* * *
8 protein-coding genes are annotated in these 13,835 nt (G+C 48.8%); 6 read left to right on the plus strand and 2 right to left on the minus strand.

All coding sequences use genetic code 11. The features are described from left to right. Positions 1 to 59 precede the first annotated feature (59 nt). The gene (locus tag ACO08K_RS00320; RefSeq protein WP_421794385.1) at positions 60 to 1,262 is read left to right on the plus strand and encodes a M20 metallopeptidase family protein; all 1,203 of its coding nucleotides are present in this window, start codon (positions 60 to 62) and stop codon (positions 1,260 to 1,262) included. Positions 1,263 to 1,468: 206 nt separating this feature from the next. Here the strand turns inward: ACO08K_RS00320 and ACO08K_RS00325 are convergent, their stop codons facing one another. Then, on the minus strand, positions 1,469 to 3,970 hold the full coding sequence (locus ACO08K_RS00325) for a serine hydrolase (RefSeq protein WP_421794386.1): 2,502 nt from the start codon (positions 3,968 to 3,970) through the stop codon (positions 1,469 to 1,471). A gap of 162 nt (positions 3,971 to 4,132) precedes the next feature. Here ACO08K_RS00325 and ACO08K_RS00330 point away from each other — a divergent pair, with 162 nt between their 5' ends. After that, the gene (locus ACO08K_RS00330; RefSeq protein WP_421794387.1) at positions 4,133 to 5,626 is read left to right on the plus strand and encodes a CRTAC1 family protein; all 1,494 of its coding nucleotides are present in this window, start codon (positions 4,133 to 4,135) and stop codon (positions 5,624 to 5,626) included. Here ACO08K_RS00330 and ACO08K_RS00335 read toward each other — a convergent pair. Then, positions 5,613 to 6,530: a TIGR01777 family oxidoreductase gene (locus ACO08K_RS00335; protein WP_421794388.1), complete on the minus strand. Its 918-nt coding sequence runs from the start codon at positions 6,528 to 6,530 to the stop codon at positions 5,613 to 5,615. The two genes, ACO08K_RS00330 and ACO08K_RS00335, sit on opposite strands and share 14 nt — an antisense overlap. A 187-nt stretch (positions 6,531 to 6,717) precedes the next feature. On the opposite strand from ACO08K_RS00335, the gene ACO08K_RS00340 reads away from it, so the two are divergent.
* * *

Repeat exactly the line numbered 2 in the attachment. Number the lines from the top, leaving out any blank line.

All coding sequences use genetic code 11. The features are described from left to right. Positions 1 to 59 precede the first annotated feature (59 nt). The gene (locus tag ACO08K_RS00320; RefSeq protein WP_421794385.1) at positions 60 to 1,262 is read left to right on the plus strand and encodes a M20 metallopeptidase family protein; all 1,203 of its coding nucleotides are present in this window, start codon (positions 60 to 62) and stop codon (positions 1,260 to 1,262) included. Positions 1,263 to 1,468: 206 nt separating this feature from the next. Here the strand turns inward: ACO08K_RS00320 and ACO08K_RS00325 are convergent, their stop codons facing one another. Then, on the minus strand, positions 1,469 to 3,970 hold the full coding sequence (locus ACO08K_RS00325) for a serine hydrolase (RefSeq protein WP_421794386.1): 2,502 nt from the start codon (positions 3,968 to 3,970) through the stop codon (positions 1,469 to 1,471). A gap of 162 nt (positions 3,971 to 4,132) precedes the next feature. Here ACO08K_RS00325 and ACO08K_RS00330 point away from each other — a divergent pair, with 162 nt between their 5' ends. After that, the gene (locus ACO08K_RS00330; RefSeq protein WP_421794387.1) at positions 4,133 to 5,626 is read left to right on the plus strand and encodes a CRTAC1 family protein; all 1,494 of its coding nucleotides are present in this window, start codon (positions 4,133 to 4,135) and stop codon (positions 5,624 to 5,626) included. Here ACO08K_RS00330 and ACO08K_RS00335 read toward each other — a convergent pair. Then, positions 5,613 to 6,530: a TIGR01777 family oxidoreductase gene (locus ACO08K_RS00335; protein WP_421794388.1), complete on the minus strand. Its 918-nt coding sequence runs from the start codon at positions 6,528 to 6,530 to the stop codon at positions 5,613 to 5,615. The two genes, ACO08K_RS00330 and ACO08K_RS00335, sit on opposite strands and share 14 nt — an antisense overlap. A 187-nt stretch (positions 6,531 to 6,717) precedes the next feature. On the opposite strand from ACO08K_RS00335, the gene ACO08K_RS00340 reads away from it, so the two are divergent.